Suburbia gets a bad rap for mass-produced houses and carbon-copy neighborhoods. Where’s the personality, the differentiation in design? One Plymouth family found those answers and more on their quest for a newly designed kitchen, one that was more functional for their house. “We had been in the house since 1993, and our home was more of a cookie-cutter house,” says Susan Gulden who, with her husband Kevin, sought out a complete remodel on their entire kitchen. Dated in style, cramped space-wise and offering little room for conversation, the Guldens knew something needed to change.
They centered on a design inspiration of a piece of Stickley furniture—a popular style, simple in design, and most closely related to the American Arts and Crafts movement.
Rather than going it alone, the Guldens hired on local firm Orfield Design & Construction Inc., led by Laura Orfield-Skrivseth, one of the leading home designers and builders in the Plymouth area. “When we met with the Guldens, they were looking for a way to kind of get out of the way of the original home build-style kitchen, which was small in comparison to the rest of the home. They wanted to make things more modern and personalize their home,” Orfield-Skrivseth says.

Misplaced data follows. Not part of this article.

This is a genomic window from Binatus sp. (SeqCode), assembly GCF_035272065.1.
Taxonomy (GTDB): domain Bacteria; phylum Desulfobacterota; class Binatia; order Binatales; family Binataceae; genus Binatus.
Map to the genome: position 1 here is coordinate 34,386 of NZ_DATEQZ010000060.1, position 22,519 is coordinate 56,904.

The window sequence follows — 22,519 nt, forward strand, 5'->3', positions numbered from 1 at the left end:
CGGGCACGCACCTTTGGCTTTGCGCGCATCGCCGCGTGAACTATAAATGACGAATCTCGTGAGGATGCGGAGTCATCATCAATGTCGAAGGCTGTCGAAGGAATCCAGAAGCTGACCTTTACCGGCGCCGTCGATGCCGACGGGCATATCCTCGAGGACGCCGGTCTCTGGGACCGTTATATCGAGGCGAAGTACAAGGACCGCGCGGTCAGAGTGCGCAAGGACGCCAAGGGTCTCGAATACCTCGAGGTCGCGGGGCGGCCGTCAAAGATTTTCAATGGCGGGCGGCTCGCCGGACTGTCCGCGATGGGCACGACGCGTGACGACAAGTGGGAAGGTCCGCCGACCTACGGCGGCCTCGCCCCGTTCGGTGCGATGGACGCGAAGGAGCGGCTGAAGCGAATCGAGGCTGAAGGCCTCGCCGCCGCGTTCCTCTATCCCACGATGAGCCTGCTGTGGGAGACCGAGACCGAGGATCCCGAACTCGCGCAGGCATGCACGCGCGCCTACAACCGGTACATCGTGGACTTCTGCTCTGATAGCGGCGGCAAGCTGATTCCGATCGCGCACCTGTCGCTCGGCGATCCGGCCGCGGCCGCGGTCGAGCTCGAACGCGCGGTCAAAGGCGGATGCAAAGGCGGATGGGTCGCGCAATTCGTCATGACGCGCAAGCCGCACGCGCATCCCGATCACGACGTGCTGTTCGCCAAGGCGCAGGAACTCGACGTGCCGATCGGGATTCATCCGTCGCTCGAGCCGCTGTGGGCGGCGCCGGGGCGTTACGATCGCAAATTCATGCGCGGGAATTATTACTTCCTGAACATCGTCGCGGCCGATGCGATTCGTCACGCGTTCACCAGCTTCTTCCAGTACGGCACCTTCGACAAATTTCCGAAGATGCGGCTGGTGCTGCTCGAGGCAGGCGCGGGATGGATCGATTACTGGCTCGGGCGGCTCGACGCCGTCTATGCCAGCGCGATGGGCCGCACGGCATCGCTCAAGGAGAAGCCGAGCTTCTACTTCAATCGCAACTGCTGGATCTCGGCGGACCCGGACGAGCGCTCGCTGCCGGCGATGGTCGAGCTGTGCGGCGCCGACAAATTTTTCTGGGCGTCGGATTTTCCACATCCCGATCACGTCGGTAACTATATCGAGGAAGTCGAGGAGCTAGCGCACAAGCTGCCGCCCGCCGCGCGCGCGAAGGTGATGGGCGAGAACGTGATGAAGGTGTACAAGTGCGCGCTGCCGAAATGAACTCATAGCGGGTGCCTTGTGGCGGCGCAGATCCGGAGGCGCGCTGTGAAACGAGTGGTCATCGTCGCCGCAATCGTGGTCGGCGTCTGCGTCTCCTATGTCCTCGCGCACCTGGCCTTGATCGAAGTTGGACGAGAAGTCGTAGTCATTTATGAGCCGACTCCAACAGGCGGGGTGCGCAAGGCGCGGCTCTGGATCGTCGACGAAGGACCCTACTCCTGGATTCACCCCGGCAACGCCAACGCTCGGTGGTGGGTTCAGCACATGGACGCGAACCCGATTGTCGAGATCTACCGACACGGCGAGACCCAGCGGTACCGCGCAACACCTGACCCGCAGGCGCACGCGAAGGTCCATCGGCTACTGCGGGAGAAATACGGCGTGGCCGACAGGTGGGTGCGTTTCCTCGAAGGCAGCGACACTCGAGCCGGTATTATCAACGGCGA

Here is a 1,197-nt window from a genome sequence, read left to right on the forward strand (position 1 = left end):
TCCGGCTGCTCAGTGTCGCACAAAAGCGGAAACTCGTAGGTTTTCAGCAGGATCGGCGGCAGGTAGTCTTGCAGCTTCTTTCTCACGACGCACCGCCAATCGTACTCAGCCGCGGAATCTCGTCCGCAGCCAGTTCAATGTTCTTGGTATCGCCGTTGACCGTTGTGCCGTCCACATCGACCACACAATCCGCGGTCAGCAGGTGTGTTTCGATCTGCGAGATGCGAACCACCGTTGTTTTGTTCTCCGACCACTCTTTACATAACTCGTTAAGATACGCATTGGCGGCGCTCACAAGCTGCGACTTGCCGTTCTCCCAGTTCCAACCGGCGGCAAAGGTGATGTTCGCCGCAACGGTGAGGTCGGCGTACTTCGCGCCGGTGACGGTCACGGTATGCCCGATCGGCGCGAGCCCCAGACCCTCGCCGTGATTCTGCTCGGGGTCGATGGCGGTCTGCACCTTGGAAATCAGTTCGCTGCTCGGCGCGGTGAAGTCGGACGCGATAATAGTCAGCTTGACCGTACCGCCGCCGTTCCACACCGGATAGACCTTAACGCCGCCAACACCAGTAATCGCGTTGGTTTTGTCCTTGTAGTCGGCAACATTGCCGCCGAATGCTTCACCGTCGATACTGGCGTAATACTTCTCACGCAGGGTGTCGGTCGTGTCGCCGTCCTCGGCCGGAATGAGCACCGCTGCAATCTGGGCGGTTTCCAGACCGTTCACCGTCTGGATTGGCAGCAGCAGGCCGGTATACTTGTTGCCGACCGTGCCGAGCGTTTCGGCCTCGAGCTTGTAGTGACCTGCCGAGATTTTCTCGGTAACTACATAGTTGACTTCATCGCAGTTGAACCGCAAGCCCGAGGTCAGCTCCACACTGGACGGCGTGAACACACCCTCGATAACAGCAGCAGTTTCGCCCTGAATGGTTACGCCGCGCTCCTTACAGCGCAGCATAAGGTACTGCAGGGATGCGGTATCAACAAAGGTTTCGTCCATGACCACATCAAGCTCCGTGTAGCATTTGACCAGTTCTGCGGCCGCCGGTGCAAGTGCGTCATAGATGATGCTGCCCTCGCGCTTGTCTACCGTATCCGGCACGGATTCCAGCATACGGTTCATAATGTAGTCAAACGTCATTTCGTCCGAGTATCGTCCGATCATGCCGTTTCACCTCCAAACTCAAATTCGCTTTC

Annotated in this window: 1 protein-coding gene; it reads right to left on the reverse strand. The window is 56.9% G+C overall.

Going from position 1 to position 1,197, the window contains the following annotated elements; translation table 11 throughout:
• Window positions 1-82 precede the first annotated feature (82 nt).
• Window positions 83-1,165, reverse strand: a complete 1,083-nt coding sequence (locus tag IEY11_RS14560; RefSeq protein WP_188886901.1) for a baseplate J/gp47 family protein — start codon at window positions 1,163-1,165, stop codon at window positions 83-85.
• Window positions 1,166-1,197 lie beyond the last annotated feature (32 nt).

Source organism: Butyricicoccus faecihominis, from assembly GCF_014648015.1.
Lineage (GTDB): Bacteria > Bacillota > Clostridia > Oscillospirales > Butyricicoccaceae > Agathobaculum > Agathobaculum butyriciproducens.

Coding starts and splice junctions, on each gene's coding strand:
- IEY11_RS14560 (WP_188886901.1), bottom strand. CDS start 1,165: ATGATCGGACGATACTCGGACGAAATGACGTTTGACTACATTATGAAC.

Goodbye ’90s cabinetry, and hello Stickley style. The richly stained handmade cabinetry, when combined with timeless drawer pulls, a wine nook for storing aging bottles and beautiful Craftsman-style windows, transformed the kitchen into an oasis for cooking and conversation. “I wanted to have something that was going to be really warm and cozy, that when people came over and sat at the island they felt like they were at a resort,” says Gulden.
In addition, Orfield-Skrivseth and co-owner Ron Orfield built barrel arches to add an extra design element, flowing the feel of the kitchen into other rooms in the house. “The barrel arches are a huge thing that the pictures don’t always show. Those were designed to create little niches for art and bookcases between the formal living room and sitting area,” Orfield says. Then there’s the one design risk that paid off big time. “We actually have a couch in our kitchen at one end,” Kevin Gulden says. “Someone can be at the island having coffee talking to someone on the couch. We really like the feature, even if it’s rather unconventional. We utilize the whole house more.”
Natural light was another big change for the Guldens’ previously boxed-in kitchen. “We’re glad they added three windows at the end of the kitchen that are kind of Mission/Prairie style,” Susan Gulden says. “They let in a lot of morning light on that side of the house that the kitchen never had before.”
While hiring out a design firm was the only way the Guldens would go, they still felt that they had a hand in every step of the project, given the liberty they were afforded by Orfield. “We got to make more decisions than we thought we would, so in a way we can say we designed it ourselves for all the choices we made,” Kevin Gulden says.
9805 Oak Ridge Tr., Minnetonka